Three years ago, Ian Topping, head of Wilton primary, Hawick, spent pound;36 a pupil on materials. This coming financial year it is likely to be pound;24.50. Overall, he will have pound;1,950 less to spend on jotters, pencils, paints, maths books, photocopying and all the rest of it and this when the Government claims it is injecting more cash into education and demanding higher standards.
This year, for the 288 pupils in the mainstream primary and 40 in the nursery, he has spent pound;8,760. Next year it is down to pound;6,810. His special needs budget stays the same. It seems inevitable he will have to ask the parent-teacher association to stump up for core books and materials.
Mr Topping, a teacher member on Scottish Borders education committee, praises the council for protecting education, diverting cash from other budgets and using the fresh Government funds to support teachers in the classroom. But the consequences of pound;800,000 worth of education cuts are felt elsewhere.
His staff development budget amounts to only pound;667 for 15 teachers, pound;44 a head. Little is possible when it costs more than pound;100 a day for a supply teacher, plus the costs of the courses teachers attend.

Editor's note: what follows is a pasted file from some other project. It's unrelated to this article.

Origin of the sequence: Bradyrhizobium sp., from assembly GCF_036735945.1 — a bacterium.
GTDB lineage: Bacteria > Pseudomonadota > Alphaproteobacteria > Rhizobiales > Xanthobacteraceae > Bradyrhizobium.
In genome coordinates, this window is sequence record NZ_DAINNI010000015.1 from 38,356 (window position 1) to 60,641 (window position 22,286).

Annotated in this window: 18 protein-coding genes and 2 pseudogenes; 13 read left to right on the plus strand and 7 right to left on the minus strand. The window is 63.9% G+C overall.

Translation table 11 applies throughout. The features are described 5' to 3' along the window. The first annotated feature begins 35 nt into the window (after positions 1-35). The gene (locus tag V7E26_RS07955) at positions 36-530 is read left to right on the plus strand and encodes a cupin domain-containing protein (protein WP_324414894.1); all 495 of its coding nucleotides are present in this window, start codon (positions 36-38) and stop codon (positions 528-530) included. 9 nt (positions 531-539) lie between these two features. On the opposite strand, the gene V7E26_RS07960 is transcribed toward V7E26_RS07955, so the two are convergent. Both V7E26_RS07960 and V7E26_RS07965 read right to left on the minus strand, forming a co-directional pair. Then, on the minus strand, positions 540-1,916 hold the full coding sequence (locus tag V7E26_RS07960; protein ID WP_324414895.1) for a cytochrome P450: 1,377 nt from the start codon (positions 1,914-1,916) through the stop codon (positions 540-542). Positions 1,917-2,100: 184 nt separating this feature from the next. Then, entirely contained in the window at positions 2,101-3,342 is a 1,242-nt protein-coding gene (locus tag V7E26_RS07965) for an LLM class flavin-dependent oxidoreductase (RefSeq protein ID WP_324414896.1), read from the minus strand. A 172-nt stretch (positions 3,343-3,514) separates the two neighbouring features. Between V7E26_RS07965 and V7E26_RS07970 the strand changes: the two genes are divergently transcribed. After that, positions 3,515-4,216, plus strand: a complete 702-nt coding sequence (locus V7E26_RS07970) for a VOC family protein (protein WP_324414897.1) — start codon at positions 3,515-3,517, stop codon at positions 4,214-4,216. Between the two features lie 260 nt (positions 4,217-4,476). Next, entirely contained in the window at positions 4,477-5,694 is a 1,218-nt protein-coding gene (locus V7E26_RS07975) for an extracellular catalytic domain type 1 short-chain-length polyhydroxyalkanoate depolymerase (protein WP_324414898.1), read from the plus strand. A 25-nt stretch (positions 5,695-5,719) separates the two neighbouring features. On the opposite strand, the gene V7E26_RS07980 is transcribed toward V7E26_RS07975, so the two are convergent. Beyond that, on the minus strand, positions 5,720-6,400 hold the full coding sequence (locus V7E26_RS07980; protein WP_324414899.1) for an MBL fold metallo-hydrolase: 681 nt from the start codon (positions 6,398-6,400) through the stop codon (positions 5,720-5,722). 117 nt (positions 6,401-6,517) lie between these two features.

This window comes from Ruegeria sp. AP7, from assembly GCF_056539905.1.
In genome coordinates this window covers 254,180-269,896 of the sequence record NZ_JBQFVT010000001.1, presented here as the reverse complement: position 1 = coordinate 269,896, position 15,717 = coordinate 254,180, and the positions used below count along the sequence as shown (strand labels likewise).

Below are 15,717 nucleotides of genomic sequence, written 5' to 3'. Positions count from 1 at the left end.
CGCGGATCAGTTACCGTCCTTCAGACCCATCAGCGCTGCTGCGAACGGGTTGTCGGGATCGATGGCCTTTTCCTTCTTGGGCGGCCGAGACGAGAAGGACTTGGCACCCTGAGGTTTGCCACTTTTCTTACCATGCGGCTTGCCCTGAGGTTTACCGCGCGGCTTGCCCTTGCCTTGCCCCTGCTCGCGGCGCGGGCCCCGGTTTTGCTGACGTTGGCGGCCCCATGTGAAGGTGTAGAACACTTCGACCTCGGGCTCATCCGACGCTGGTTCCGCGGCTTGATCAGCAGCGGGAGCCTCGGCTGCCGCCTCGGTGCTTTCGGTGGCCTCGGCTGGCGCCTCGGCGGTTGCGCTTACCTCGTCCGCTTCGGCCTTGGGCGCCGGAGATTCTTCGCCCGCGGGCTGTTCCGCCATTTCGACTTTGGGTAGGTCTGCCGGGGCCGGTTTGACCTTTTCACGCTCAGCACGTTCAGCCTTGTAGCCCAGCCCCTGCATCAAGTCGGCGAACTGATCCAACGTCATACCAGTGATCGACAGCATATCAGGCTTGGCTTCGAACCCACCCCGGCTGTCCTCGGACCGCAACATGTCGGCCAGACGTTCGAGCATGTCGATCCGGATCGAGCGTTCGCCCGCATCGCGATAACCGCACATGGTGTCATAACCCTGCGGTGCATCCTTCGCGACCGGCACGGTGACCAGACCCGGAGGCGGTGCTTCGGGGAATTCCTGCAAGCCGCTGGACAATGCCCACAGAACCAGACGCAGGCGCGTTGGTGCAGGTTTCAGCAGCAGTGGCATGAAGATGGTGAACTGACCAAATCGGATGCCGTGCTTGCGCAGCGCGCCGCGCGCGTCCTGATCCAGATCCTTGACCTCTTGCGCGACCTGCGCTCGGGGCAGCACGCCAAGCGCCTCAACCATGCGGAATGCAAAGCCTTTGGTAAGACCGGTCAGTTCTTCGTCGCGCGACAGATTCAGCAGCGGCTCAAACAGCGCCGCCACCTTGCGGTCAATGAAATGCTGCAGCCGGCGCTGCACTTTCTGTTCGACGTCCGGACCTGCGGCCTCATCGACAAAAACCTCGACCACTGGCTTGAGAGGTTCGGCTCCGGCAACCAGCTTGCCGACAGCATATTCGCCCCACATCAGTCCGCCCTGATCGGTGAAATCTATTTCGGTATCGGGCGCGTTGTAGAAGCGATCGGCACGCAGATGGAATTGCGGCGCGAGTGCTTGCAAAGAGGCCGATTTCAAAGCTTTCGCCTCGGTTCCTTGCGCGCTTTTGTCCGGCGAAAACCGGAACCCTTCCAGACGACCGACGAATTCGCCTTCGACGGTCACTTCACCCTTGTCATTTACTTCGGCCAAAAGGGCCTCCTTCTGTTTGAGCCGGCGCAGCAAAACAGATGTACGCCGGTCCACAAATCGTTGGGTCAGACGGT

Replacing furniture in an old school is not easy either when the budget is pound;940. The equipment budget for television, video and computers is likely to be just pound;1,270. "If I buy a computer, I can buy nothing else," he says.
Information technology may be Tony Blair's priority but spending at Winton will be down from pound;408 to pound;136. Fewer programs will be bought.
Mr Topping says: "I am now looking at a budget where there are certain things I have got to buy. Like most schools we are going for Heinemann maths and year in year out that costs over pound;1,000 whether our budget is cut or not. This year I allocated 13 per cent of the budget to maths, pound;1,063. Next year if I keep it at 13 per cent it will be pound;886."
Materials such as paper, paints, jotters, Bluetack and drawing pins will be hit while more is spent on library books. Mr Topping says that some things just have to be replaced, like atlases which date quickly. "These are not luxuries we are talking about," he insists.